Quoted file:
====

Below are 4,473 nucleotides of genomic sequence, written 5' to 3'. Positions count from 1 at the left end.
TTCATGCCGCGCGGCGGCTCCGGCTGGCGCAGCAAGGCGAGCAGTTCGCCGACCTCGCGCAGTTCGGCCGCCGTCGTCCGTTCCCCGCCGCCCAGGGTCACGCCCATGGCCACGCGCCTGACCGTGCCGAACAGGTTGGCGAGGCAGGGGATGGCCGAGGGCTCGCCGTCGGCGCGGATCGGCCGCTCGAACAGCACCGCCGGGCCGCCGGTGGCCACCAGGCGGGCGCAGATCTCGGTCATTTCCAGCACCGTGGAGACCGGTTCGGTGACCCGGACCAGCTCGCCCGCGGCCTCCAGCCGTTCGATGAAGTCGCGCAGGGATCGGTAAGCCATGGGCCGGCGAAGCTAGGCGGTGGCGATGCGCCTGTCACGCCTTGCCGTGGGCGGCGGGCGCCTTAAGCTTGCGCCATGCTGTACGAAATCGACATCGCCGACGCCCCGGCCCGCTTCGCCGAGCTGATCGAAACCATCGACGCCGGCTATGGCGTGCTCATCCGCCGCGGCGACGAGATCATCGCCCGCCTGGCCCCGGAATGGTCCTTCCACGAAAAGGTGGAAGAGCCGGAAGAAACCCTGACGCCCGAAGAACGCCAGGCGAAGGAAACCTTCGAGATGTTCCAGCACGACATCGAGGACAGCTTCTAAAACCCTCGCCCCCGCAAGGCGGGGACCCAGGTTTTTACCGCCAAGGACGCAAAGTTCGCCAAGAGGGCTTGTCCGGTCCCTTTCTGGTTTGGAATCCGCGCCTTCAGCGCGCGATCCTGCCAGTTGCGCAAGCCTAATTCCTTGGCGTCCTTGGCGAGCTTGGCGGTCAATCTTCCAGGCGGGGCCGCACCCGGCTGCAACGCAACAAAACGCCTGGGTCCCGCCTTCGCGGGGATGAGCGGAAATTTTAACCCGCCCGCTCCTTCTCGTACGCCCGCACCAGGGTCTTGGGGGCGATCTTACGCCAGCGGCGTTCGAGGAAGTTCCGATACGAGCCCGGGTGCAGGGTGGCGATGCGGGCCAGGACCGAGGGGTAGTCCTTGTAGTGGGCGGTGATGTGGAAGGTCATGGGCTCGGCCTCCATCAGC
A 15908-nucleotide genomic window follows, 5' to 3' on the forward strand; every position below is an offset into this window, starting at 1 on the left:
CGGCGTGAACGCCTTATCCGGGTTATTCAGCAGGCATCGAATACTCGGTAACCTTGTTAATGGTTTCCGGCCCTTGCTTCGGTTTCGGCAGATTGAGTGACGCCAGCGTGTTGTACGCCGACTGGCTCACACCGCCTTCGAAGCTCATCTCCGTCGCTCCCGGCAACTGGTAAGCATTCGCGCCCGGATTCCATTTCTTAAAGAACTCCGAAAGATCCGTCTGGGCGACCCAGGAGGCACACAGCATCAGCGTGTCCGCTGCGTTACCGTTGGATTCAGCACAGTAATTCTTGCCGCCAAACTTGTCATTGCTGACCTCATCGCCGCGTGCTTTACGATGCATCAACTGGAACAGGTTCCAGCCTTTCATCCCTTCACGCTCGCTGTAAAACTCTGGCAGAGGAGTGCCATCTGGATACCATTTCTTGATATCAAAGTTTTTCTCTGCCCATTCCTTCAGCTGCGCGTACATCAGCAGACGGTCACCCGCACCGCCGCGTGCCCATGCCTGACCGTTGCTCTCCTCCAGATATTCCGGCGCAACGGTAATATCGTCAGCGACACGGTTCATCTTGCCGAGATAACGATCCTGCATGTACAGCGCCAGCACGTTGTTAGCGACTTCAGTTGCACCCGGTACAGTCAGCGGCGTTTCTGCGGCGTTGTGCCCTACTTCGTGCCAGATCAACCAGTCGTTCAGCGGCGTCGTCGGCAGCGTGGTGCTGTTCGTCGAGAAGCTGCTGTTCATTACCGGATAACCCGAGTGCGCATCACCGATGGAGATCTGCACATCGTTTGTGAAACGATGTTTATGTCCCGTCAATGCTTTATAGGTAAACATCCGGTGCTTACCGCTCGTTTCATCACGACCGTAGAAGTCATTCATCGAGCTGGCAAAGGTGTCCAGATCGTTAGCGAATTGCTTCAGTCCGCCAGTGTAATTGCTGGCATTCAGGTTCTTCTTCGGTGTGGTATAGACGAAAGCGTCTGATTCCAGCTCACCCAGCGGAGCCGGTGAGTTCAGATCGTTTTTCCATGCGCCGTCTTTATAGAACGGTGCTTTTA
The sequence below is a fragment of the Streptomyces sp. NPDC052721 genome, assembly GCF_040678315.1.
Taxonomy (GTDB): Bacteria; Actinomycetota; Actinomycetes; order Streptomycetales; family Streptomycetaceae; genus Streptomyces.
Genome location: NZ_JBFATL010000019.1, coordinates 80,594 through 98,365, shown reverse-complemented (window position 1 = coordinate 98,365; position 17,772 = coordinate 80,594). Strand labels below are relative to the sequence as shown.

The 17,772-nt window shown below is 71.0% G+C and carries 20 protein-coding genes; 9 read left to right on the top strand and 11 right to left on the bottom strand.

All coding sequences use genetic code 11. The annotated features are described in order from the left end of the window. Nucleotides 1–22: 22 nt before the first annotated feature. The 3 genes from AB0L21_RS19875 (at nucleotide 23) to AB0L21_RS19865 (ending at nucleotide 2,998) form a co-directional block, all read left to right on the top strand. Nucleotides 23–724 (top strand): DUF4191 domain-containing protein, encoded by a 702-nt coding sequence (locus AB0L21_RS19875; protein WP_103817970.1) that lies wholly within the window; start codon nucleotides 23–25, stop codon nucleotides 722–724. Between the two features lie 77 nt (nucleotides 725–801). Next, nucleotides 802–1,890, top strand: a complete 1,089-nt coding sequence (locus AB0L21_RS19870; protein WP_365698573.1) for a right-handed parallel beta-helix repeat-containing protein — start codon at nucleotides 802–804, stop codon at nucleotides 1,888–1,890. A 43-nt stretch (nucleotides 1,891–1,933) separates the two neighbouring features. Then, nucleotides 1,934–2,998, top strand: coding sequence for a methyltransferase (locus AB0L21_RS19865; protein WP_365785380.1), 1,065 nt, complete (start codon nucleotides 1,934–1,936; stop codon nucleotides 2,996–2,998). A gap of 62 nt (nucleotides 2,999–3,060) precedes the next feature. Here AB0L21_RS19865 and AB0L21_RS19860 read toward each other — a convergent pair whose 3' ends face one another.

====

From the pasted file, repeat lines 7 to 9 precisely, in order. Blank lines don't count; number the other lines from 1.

Genome location: NZ_JBFATL010000019.1, coordinates 80,594 through 98,365, shown reverse-complemented (window position 1 = coordinate 98,365; position 17,772 = coordinate 80,594). Strand labels below are relative to the sequence as shown.

The 17,772-nt window shown below is 71.0% G+C and carries 20 protein-coding genes; 9 read left to right on the top strand and 11 right to left on the bottom strand.

All coding sequences use genetic code 11. The annotated features are described in order from the left end of the window. Nucleotides 1–22: 22 nt before the first annotated feature. The 3 genes from AB0L21_RS19875 (at nucleotide 23) to AB0L21_RS19865 (ending at nucleotide 2,998) form a co-directional block, all read left to right on the top strand. Nucleotides 23–724 (top strand): DUF4191 domain-containing protein, encoded by a 702-nt coding sequence (locus AB0L21_RS19875; protein WP_103817970.1) that lies wholly within the window; start codon nucleotides 23–25, stop codon nucleotides 722–724. Between the two features lie 77 nt (nucleotides 725–801). Next, nucleotides 802–1,890, top strand: a complete 1,089-nt coding sequence (locus AB0L21_RS19870; protein WP_365698573.1) for a right-handed parallel beta-helix repeat-containing protein — start codon at nucleotides 802–804, stop codon at nucleotides 1,888–1,890. A 43-nt stretch (nucleotides 1,891–1,933) separates the two neighbouring features. Then, nucleotides 1,934–2,998, top strand: coding sequence for a methyltransferase (locus AB0L21_RS19865; protein WP_365785380.1), 1,065 nt, complete (start codon nucleotides 1,934–1,936; stop codon nucleotides 2,996–2,998). A gap of 62 nt (nucleotides 2,999–3,060) precedes the next feature. Here AB0L21_RS19865 and AB0L21_RS19860 read toward each other — a convergent pair whose 3' ends face one another.